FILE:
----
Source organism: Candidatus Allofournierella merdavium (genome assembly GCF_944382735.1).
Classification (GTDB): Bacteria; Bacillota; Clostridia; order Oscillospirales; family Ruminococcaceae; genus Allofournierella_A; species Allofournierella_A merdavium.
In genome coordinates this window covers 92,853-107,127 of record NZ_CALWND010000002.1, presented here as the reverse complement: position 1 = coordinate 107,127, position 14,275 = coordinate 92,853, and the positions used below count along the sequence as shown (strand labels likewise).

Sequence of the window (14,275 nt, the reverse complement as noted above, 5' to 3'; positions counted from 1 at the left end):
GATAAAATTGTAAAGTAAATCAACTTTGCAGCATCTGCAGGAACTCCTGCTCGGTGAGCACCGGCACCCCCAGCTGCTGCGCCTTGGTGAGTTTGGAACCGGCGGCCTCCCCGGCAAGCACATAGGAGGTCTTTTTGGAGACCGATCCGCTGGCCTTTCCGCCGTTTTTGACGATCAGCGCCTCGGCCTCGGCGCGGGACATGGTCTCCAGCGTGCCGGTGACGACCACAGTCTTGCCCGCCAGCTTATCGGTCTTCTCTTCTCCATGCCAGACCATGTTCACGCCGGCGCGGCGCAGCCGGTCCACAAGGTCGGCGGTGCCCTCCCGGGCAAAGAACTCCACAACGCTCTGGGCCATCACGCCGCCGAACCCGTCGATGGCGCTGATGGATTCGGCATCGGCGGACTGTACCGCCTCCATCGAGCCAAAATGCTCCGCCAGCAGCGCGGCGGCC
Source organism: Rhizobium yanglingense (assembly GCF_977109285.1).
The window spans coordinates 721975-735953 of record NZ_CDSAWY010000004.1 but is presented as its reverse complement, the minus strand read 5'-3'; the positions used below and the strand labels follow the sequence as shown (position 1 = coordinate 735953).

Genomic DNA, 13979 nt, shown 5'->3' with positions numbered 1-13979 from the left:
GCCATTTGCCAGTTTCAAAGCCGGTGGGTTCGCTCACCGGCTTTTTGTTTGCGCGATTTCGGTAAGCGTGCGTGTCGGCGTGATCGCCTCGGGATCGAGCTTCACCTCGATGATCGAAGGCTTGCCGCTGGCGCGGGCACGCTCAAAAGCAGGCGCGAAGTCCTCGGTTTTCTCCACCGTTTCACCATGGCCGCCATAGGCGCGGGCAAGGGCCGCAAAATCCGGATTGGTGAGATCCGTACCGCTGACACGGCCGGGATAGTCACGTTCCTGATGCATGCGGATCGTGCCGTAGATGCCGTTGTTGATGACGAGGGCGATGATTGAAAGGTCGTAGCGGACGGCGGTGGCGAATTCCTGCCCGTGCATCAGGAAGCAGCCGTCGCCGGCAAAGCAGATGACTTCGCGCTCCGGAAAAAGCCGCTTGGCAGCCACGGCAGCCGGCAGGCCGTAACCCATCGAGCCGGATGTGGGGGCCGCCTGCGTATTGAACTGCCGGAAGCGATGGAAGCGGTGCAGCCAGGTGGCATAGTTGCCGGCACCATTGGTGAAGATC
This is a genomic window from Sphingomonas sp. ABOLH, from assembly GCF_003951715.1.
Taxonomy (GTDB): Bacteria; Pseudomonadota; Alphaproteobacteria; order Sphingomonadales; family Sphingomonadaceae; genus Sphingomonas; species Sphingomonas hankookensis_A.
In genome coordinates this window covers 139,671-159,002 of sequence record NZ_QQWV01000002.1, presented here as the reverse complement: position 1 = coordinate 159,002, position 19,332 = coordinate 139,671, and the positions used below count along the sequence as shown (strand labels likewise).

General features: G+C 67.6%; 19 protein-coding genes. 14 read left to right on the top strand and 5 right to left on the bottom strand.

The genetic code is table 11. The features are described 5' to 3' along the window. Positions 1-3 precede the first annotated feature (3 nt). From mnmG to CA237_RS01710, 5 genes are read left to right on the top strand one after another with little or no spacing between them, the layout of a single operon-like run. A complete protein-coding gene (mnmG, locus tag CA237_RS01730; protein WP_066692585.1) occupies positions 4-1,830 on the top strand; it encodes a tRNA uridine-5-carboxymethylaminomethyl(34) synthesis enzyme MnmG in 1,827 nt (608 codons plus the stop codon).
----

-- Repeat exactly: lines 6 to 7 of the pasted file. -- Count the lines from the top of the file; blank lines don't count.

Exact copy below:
Source organism: Rhizobium yanglingense (assembly GCF_977109285.1).
The window spans coordinates 721975-735953 of record NZ_CDSAWY010000004.1 but is presented as its reverse complement, the minus strand read 5'-3'; the positions used below and the strand labels follow the sequence as shown (position 1 = coordinate 735953).